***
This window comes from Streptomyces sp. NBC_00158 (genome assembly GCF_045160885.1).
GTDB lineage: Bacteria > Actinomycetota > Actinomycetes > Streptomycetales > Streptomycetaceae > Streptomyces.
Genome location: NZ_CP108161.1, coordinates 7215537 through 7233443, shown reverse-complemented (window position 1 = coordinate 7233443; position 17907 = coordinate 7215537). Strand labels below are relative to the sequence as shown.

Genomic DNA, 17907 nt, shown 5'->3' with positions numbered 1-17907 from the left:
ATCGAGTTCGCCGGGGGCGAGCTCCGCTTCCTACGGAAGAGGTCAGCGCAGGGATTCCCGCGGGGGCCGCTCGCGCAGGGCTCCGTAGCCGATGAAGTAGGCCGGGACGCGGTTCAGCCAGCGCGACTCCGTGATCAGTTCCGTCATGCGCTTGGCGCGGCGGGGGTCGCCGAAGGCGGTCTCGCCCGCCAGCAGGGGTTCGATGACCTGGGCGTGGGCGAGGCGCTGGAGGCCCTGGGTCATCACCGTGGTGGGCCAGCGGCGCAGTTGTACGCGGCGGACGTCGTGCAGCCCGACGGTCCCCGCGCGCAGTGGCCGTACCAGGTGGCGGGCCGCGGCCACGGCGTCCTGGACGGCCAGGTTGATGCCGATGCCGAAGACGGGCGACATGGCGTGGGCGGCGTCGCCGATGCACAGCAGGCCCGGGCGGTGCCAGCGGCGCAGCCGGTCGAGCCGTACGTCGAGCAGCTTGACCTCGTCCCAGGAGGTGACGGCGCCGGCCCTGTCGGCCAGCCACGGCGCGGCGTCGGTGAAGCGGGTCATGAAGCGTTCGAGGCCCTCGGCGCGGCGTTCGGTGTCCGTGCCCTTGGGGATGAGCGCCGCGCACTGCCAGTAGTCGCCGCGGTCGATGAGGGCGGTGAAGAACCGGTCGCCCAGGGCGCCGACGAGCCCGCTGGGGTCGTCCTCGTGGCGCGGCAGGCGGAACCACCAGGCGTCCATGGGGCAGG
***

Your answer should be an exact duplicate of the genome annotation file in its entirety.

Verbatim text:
This window comes from Streptomyces sp. NBC_00158 (genome assembly GCF_045160885.1).
GTDB lineage: Bacteria > Actinomycetota > Actinomycetes > Streptomycetales > Streptomycetaceae > Streptomyces.
Genome location: NZ_CP108161.1, coordinates 7215537 through 7233443, shown reverse-complemented (window position 1 = coordinate 7233443; position 17907 = coordinate 7215537). Strand labels below are relative to the sequence as shown.

Genomic DNA, 17907 nt, shown 5'->3' with positions numbered 1-17907 from the left:
ATCGAGTTCGCCGGGGGCGAGCTCCGCTTCCTACGGAAGAGGTCAGCGCAGGGATTCCCGCGGGGGCCGCTCGCGCAGGGCTCCGTAGCCGATGAAGTAGGCCGGGACGCGGTTCAGCCAGCGCGACTCCGTGATCAGTTCCGTCATGCGCTTGGCGCGGCGGGGGTCGCCGAAGGCGGTCTCGCCCGCCAGCAGGGGTTCGATGACCTGGGCGTGGGCGAGGCGCTGGAGGCCCTGGGTCATCACCGTGGTGGGCCAGCGGCGCAGTTGTACGCGGCGGACGTCGTGCAGCCCGACGGTCCCCGCGCGCAGTGGCCGTACCAGGTGGCGGGCCGCGGCCACGGCGTCCTGGACGGCCAGGTTGATGCCGATGCCGAAGACGGGCGACATGGCGTGGGCGGCGTCGCCGATGCACAGCAGGCCCGGGCGGTGCCAGCGGCGCAGCCGGTCGAGCCGTACGTCGAGCAGCTTGACCTCGTCCCAGGAGGTGACGGCGCCGGCCCTGTCGGCCAGCCACGGCGCGGCGTCGGTGAAGCGGGTCATGAAGCGTTCGAGGCCCTCGGCGCGGCGTTCGGTGTCCGTGCCCTTGGGGATGAGCGCCGCGCACTGCCAGTAGTCGCCGCGGTCGATGAGGGCGGTGAAGAACCGGTCGCCCAGGGCGCCGACGAGCCCGCTGGGGTCGTCCTCGTGGCGCGGCAGGCGGAACCACCAGGCGTCCATGGGGCAGG